Otoshidama are usually given to children from close relatives such as parents, grandparents and aunts and uncles. The average amount given is usually about 5,000 yen which is packaged in a beautiful envelope, sometimes with a few sentences of gratitude written on it.
The amount may vary depending on the children’s ages; the bigger they are, the bigger amount they might get!
5. Hatsumōde (初詣)
Photo credit: Pexels, DSD
Another crucial thing the locals do in Japan around the New Year is going to shrines or temples on the first day of the year or the few days following the first.
On the first, it is common to see couples who are soon-to-be-married and the elder generation praying at shrines and temples rather than later on.
Japanese people believe that praying at a shrine or temple at the beginning of the year will make their wishes come true for the year.
For this reason, people will line up before midnight to pray at the shrines on the first. Accordingly, shrine administrators will also provide prepare things such as stalls selling traditional food and places to buy omamori and other things that will bring you good fortune in the year ahead.
At some famous shrines or temples such as Asakusa-jinja in Tokyo, Fushimi-inari in Kyoto, or Itsukushima-jinja, you can even enjoy mini-festivals!
6. Susuharai (煤払い)
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This tradition may share some similarities to other cultures in the world, since cleaning up is often thought to help welcome the days ahead.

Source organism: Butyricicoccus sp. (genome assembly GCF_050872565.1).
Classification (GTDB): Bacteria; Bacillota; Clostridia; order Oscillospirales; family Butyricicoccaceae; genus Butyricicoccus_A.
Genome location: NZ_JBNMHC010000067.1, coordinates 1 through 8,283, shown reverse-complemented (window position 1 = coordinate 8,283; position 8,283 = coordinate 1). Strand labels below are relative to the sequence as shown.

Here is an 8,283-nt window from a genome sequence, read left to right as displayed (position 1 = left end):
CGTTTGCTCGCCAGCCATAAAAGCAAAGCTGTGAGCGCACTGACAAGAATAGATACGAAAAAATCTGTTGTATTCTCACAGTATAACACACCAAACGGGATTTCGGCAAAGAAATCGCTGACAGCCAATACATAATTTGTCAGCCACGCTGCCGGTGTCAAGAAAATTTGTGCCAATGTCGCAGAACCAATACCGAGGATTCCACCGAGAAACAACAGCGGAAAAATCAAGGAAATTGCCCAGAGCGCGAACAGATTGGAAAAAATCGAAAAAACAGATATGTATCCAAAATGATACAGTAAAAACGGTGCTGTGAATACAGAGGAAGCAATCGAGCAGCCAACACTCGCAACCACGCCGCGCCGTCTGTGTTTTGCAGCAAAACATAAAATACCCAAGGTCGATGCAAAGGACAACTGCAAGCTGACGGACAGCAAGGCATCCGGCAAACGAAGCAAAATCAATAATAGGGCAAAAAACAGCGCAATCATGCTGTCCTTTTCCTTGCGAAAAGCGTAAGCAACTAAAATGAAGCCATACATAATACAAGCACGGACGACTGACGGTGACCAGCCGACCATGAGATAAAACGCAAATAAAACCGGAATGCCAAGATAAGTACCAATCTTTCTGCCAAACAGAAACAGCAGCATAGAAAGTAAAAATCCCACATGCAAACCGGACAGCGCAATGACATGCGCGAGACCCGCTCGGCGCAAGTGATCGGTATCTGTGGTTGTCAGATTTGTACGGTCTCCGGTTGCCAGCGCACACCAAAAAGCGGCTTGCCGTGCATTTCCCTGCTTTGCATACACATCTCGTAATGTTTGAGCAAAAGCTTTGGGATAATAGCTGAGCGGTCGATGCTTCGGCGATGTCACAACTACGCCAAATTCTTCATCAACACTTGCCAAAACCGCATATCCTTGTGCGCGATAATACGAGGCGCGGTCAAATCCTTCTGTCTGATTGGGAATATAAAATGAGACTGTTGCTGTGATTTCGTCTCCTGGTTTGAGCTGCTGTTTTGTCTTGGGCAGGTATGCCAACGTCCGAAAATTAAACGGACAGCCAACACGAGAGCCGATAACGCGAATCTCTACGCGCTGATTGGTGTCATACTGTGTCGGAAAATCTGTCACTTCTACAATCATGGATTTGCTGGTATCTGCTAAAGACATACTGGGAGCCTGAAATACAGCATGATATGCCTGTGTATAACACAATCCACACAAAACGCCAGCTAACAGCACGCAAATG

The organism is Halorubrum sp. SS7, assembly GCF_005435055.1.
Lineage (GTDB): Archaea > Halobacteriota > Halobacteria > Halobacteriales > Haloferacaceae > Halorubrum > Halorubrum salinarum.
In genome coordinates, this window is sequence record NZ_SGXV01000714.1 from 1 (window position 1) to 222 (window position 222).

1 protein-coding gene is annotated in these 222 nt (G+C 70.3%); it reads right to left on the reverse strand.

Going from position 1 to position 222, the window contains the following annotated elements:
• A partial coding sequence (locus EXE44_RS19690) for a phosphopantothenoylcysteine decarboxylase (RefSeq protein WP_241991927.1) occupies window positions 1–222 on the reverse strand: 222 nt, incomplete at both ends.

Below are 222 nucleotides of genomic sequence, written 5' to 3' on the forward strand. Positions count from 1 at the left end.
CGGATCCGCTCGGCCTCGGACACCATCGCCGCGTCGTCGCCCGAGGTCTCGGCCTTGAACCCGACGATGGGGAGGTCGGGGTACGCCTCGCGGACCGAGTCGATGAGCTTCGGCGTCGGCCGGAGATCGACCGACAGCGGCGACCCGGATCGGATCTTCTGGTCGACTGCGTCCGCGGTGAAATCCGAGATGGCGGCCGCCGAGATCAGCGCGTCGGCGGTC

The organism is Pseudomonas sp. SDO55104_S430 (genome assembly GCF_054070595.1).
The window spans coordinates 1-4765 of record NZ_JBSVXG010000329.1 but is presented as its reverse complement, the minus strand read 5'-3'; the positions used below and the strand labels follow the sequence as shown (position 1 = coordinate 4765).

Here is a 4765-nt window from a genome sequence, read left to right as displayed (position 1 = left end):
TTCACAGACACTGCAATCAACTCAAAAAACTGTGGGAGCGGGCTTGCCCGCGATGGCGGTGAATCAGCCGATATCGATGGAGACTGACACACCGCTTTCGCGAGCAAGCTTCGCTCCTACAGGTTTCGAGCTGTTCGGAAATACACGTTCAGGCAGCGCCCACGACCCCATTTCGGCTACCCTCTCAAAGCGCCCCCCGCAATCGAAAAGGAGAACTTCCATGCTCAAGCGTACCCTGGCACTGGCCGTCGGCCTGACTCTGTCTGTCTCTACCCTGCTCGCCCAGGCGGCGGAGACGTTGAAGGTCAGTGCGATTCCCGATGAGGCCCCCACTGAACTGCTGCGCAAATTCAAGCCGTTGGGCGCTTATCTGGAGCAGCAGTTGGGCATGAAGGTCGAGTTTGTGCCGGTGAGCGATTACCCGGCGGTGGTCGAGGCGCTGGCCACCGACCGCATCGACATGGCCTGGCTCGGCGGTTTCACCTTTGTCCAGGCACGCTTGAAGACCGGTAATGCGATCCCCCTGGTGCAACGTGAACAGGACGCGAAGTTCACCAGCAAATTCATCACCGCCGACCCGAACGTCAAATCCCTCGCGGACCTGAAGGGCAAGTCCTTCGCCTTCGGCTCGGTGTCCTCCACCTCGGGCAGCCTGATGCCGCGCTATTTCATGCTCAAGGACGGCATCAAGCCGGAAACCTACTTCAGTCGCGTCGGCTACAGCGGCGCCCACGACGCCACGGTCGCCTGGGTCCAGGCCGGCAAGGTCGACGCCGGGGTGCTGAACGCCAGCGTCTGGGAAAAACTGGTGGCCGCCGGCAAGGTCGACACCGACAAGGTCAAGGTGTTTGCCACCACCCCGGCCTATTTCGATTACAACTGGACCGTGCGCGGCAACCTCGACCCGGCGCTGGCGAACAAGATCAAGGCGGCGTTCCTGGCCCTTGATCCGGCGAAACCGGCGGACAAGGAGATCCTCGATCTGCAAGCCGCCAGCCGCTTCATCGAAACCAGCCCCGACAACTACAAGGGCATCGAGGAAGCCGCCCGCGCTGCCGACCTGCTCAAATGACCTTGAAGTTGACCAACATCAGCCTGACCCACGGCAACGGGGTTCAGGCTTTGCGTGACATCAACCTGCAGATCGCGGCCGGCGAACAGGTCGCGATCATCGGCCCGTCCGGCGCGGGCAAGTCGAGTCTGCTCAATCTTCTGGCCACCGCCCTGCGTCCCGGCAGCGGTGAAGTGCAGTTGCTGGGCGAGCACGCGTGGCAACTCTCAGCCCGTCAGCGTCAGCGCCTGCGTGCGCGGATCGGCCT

However, the Japanese have particular traditions related to removing dust and dirt, as it is believed that getting rid of these helps to purify the house and get rid of evils in preparation for the arrival of the New Year.
Some families choose to throw away things that are needed or that have gone unused for a long time, while some go as far as to throw out old things and replace them as a symbol of a fresh start in New Year.
For this reason, recycling, electronic, furniture, and garbage disposal companies are packed during this season to match demand. Therefore if you’re planning to get rid of your old things, you should make sure everything is disposed of properly and at the right time!
7. Uranai (占い)
Photo credit: Pexels, David Dibert
Another exciting tradition in Japan that you may not find in other cultures in welcoming the new year is having your future told, which is called uranai in Japanese!
From special uranai books that tell your future based on your date of birth, to actual fortune-tellers and omikuji drawn from temples and shrines, Japanese people are always curious about the future.
Japanese people, and especially the younger generations, love having their fortunes told before the arrival of the coming year, instead of waiting and guessing.
Although it is also common to go and choose an omikuji (おみくじ) when you go for your first temple or shrine visit of the year or have some read your fortune out from an uranai book, it’s even more exciting to go and have your fortune told by a fortune-teller (uranai-shi 占い師)!
The most common questions asked are around peoples love lives, careers and any possible bad luck.
Some fortune-tellers will read directly from your palms while some will ask you to choose from tarot cards. Around the New Year, you may find fortune tellers around the shrines and common places.
If you are curious about your own future, you should join them and try going to a fortune teller to have your palms read!
So, Did You Enjoy Seeing How The New Year Is Celebrated in Japan?
Of course, every culture has its own unique traditions and customs to make the New Year’s celebrations feel special.
This year, however, why don’t you try celebrating like a local and dive deeper into the Japanese way of celebrating the New Year? It will definitely be an entertaining and memorable experience!
Don’t forget to let us know what you did to welcome in 2023, and Happy New Year!